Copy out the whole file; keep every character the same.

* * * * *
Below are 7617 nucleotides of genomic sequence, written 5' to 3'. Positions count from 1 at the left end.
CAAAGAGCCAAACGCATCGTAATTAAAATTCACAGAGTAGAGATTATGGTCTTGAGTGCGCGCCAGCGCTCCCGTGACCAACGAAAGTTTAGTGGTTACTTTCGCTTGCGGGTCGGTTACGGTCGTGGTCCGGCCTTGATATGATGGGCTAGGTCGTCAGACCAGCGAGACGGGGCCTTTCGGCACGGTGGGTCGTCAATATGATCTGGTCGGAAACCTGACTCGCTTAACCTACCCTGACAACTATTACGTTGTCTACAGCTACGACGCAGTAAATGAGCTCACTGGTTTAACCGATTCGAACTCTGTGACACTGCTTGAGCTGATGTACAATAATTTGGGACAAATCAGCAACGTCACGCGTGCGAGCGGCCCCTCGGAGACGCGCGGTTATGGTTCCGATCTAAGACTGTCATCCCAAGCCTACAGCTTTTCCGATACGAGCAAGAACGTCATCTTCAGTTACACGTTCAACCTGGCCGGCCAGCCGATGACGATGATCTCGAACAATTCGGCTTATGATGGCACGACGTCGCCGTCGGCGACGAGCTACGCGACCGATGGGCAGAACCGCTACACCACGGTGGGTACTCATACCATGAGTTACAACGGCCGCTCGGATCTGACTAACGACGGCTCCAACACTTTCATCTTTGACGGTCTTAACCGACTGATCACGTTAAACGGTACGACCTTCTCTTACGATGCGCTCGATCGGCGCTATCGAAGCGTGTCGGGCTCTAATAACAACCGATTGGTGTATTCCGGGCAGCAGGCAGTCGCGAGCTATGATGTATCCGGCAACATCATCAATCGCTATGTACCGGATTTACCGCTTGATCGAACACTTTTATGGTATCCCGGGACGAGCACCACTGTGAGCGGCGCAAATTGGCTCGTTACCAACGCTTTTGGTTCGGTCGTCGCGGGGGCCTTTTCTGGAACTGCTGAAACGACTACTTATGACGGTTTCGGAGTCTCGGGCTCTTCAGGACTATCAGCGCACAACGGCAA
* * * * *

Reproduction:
Below are 7617 nucleotides of genomic sequence, written 5' to 3'. Positions count from 1 at the left end.
CAAAGAGCCAAACGCATCGTAATTAAAATTCACAGAGTAGAGATTATGGTCTTGAGTGCGCGCCAGCGCTCCCGTGACCAACGAAAGTTTAGTGGTTACTTTCGCTTGCGGGTCGGTTACGGTCGTGGTCCGGCCTTGATATGATGGGCTAGGTCGTCAGACCAGCGAGACGGGGCCTTTCGGCACGGTGGGTCGTCAATATGATCTGGTCGGAAACCTGACTCGCTTAACCTACCCTGACAACTATTACGTTGTCTACAGCTACGACGCAGTAAATGAGCTCACTGGTTTAACCGATTCGAACTCTGTGACACTGCTTGAGCTGATGTACAATAATTTGGGACAAATCAGCAACGTCACGCGTGCGAGCGGCCCCTCGGAGACGCGCGGTTATGGTTCCGATCTAAGACTGTCATCCCAAGCCTACAGCTTTTCCGATACGAGCAAGAACGTCATCTTCAGTTACACGTTCAACCTGGCCGGCCAGCCGATGACGATGATCTCGAACAATTCGGCTTATGATGGCACGACGTCGCCGTCGGCGACGAGCTACGCGACCGATGGGCAGAACCGCTACACCACGGTGGGTACTCATACCATGAGTTACAACGGCCGCTCGGATCTGACTAACGACGGCTCCAACACTTTCATCTTTGACGGTCTTAACCGACTGATCACGTTAAACGGTACGACCTTCTCTTACGATGCGCTCGATCGGCGCTATCGAAGCGTGTCGGGCTCTAATAACAACCGATTGGTGTATTCCGGGCAGCAGGCAGTCGCGAGCTATGATGTATCCGGCAACATCATCAATCGCTATGTACCGGATTTACCGCTTGATCGAACACTTTTATGGTATCCCGGGACGAGCACCACTGTGAGCGGCGCAAATTGGCTCGTTACCAACGCTTTTGGTTCGGTCGTCGCGGGGGCCTTTTCTGGAACTGCTGAAACGACTACTTATGACGGTTTCGGAGTCTCGGGCTCTTCAGGACTATCAGCGCACAACGGCAA